Over the month of July, consumer prices increased by 0.3% month-on-month (m/m), resulting in the year-on-year figure dropping sharply to 4.9% year-on-year (y/y) from the 5.5% y/y registered in June. Markets expected CPI inflation to moderate somewhat to 5.2% y/y in July. The latest print confirms the continuation of the downward trend in consumer price inflation evident since January and marks the sixth consecutive month that CPI inflation has surprised on the downside. Core inflation measured 0.5% m/m, resulting in the annual figure moderating slightly to 4.5% y/y.
The largest contributor to the monthly figure was the housing and utilities component, which added 0.6 percentage points (%pts) to the overall monthly increase. The transport component countered much of the increase in housing and utilities by contributing -0.3 %pts over the month. The largest contributors to the annual increase in CPI inflation were the housing and utilities (+1.4 %pts), transport (0.8 %pts), food and non-alcoholic beverages (+0.8 %pts) and miscellaneous goods and services (+0.7 %pts) categories. These categories accounted for 3.7 %pts of the year-on-year figure.
Over the month, inflation in the housing and utilities component measured 2.4% m/m. The strong monthly figure is mainly due to the July survey on municipal rates (such as electricity and water tariffs) conducted during the month. Both the electricity and other fuels, and water and other services components increased by 8.6% m/m, resulting in the year-on-year figures moderating to 9.6% y/y and 9.1% y/y respectively. The fact that the electricity tariff increase granted to Eskom for 2012/13 was adjusted downward from 25% to 16% likely accounted for the lion’s share of the fall in the annual rate of inflation in the category.
Inflation in the transport component fell to 4.6% y/y in July, mainly due to a sharp drop in the price of petrol. The domestic price of petrol decreased by 85c/litre in July on the back of the substantial fall in the international price of oil registered during June. As a result of the drop in prices, the petrol index fell by 7.6% m/m, resulting in the annual figure slowing from 14.2% y/y in June to 8.9% y/y in July. Recent developments, such as the flare up of tension in the Middle East and possible supply disruptions in the North Sea, have once again pushed up international oil prices and suggest that the downward trend in the domestic price of fuel is unlikely to continue in the coming months.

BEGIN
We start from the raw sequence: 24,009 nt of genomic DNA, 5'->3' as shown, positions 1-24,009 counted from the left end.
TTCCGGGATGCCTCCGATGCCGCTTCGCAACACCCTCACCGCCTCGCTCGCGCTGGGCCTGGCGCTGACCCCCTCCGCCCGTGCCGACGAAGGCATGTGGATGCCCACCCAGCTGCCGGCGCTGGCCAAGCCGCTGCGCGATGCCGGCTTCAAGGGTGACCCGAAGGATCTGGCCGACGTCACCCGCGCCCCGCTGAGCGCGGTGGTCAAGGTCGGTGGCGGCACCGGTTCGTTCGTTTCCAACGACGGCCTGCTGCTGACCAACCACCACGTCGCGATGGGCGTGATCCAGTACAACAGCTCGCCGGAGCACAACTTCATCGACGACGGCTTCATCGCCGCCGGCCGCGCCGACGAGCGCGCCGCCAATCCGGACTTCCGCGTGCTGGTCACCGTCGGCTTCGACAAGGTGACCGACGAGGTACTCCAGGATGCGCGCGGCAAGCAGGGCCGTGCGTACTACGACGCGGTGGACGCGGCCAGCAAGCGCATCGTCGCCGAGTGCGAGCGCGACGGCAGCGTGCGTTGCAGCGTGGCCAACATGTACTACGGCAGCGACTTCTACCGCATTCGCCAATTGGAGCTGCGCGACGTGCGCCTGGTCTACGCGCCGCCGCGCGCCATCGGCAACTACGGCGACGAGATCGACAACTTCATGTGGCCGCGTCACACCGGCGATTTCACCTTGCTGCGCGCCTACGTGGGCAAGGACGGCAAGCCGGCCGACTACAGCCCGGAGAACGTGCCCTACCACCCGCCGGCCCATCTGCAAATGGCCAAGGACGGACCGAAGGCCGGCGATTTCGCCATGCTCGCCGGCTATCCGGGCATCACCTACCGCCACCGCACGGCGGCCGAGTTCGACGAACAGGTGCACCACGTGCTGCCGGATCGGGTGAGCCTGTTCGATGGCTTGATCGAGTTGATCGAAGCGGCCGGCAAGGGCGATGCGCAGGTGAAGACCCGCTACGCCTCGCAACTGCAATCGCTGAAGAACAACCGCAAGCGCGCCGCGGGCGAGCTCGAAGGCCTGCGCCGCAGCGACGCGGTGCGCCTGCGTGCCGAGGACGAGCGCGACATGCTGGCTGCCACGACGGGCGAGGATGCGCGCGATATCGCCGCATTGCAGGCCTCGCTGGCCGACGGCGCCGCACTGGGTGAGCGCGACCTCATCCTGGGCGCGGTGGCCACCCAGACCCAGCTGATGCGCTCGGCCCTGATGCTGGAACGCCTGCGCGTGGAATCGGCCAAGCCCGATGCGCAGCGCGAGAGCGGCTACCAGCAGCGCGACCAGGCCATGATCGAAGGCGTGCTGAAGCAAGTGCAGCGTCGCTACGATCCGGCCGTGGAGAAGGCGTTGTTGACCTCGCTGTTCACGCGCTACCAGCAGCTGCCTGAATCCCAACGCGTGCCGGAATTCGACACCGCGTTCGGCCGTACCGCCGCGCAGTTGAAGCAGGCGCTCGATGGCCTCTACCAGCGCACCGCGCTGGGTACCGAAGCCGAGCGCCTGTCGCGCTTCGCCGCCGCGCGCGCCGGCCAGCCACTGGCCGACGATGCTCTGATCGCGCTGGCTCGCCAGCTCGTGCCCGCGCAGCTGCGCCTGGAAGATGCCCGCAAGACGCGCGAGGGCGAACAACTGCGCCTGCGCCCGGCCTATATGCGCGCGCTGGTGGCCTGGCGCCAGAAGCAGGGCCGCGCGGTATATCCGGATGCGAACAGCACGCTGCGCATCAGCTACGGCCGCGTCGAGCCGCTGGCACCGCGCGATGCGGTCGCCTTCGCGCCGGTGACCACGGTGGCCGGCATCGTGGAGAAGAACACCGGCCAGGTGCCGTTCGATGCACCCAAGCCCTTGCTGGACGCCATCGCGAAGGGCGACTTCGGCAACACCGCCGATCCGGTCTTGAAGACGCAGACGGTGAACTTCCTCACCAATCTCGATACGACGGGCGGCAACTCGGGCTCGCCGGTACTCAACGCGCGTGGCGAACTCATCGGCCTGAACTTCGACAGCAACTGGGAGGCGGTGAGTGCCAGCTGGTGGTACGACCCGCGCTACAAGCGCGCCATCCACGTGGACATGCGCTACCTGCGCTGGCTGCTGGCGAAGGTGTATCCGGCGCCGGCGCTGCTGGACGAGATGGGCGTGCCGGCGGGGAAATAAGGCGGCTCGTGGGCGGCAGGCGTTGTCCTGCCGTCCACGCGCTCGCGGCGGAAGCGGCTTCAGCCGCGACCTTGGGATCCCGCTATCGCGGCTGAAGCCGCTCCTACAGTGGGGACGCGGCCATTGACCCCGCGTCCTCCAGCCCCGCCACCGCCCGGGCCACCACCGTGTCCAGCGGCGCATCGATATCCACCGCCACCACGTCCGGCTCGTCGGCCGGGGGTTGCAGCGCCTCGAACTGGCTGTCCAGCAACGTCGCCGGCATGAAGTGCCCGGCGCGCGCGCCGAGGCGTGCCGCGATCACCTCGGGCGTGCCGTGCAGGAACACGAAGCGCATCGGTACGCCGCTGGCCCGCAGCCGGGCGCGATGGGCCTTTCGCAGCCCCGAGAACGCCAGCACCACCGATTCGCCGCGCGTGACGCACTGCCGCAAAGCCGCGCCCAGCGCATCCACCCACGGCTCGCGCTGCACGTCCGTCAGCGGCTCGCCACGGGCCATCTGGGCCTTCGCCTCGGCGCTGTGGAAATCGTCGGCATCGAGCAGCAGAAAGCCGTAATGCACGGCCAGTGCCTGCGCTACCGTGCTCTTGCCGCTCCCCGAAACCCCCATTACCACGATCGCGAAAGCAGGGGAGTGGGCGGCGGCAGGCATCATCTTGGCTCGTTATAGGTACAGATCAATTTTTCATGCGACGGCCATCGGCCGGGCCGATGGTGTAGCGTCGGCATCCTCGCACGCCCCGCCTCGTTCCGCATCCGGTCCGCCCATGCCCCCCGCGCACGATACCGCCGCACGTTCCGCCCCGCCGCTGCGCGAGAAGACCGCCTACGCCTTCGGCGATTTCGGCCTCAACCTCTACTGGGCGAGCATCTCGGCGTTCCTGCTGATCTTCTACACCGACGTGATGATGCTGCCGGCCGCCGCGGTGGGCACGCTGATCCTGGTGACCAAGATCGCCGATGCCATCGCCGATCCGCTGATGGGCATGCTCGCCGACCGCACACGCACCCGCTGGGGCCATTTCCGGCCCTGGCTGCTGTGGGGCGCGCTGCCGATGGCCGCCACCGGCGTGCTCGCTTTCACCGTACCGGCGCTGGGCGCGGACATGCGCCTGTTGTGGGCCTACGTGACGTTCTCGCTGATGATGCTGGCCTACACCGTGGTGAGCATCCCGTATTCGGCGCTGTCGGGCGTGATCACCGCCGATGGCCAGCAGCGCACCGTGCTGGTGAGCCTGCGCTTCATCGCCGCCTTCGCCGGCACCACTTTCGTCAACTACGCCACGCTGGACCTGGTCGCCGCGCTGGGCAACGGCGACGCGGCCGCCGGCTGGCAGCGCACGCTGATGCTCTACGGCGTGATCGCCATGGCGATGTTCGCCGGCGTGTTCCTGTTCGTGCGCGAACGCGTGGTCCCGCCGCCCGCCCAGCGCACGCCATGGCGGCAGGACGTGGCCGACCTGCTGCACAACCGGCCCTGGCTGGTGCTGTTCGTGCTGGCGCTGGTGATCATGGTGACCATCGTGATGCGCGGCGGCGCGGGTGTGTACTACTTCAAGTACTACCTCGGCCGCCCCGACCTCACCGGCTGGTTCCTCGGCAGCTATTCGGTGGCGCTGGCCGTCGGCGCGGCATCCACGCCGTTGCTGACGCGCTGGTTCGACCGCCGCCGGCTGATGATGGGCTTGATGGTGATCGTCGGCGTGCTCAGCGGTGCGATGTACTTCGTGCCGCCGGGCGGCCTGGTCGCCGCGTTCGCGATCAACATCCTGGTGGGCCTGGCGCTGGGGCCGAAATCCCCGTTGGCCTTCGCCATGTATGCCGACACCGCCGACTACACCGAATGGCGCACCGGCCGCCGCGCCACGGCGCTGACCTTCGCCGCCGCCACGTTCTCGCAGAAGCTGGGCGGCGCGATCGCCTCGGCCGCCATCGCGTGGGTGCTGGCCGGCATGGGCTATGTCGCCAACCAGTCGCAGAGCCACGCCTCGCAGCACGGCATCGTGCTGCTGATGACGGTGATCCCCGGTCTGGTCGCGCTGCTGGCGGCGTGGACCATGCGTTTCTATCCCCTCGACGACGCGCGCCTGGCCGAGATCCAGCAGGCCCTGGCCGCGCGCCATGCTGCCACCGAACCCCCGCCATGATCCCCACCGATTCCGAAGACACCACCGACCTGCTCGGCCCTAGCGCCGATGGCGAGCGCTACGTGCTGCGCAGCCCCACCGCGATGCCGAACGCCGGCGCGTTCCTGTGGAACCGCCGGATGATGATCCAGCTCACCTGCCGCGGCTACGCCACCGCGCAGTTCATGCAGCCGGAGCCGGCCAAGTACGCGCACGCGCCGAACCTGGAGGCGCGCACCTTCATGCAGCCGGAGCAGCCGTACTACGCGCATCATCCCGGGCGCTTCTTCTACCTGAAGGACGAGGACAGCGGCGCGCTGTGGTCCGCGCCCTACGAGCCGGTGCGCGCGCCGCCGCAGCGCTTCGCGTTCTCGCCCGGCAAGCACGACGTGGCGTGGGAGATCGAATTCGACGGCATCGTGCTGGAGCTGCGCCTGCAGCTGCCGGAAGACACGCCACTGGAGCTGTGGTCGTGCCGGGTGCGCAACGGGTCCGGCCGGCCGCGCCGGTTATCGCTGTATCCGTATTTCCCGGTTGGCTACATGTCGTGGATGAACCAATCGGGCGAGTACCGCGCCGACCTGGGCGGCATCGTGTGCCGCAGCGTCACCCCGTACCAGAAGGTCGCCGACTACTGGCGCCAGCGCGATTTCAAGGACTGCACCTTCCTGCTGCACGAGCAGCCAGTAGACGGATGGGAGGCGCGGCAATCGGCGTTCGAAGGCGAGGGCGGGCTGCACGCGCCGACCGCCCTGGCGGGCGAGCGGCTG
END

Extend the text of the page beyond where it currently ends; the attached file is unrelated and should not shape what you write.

After declining in month-on-month terms for two consecutive months, prices in the food and non-alcoholic beverages (FNAB) component remained flat during July. Falling prices for meat (-0.6% m/m), fruit (-0.4% m/m) and bread and cereals (-0.1% m/m) were countered by increases for fish (+1.4% m/m), sugar, sweets and desserts (+1.3% m/m) and oils and fats (+0.8% m/m). July marked the sixth consecutive month of falling meat prices, while bread and cereals price inflation has also been moderating since peaking in February. As mentioned in previous comments, this trend is likely to reverse towards the end of 2012 and into 2013 on the back of skyrocketing international grains prices due to the severe drought ravaging the United States’ Midwest and supply fears in the wheat rich Black Sea region.
After accelerating somewhat in June, core inflation (headline excluding FNAB, petrol and energy) measured 0.5% m/m during July, resulting in the annual figure moderating slightly to 4.5% y/y. Year-on-year core inflation has been relatively stable since January, fluctuating in a narrow band between 4.3 and 4.6%, and probably contributed to the SA Reserve Bank’s Monetary Policy Committee’s decision to cut the short term interest rate in July.
CPI inflation has been moderating since reaching a peak of 6.3% y/y in January, mainly on the back of falling food and, in recent months, fuel prices. However, recent international developments have resulted in significant upside risks to the inflation outlook going forward. A flare up of tensions between Israel and Iran, as well as the continued civil conflict in Syria, has resulted in Brent crude oil rising sharply to trade above $114. The result is that consumers could expect an increase in the domestic price of petrol in excess of 80c/litre in September following the 55c/litre increase in August. Furthermore, the worst drought to hit the United States (the world’s largest producer of grain) in over 50 years continues to ravage crops and has resulted in skyrocketing international prices. Domestic markets have not been unaffected by recent developments, with domestic wheat and maize prices increasing by 15% m/m and 24% m/m respectively during July. The increasing prices for soft commodities could result in food inflation accelerating substantially towards the end of 2012 and into 2013.
In all, the BER expects headline CPI inflation to remain within target for the remainder of 2012 and to end the year at around 5.2% y/y, after which developments in particularly food prices could see consumer price inflation trending upward throughout 2013. Additionally, given the upside risks to the CPI outlook identified above, today’s better than expected CPI print has not changed the BER’s expectation for an unchanged repo rate through 2013.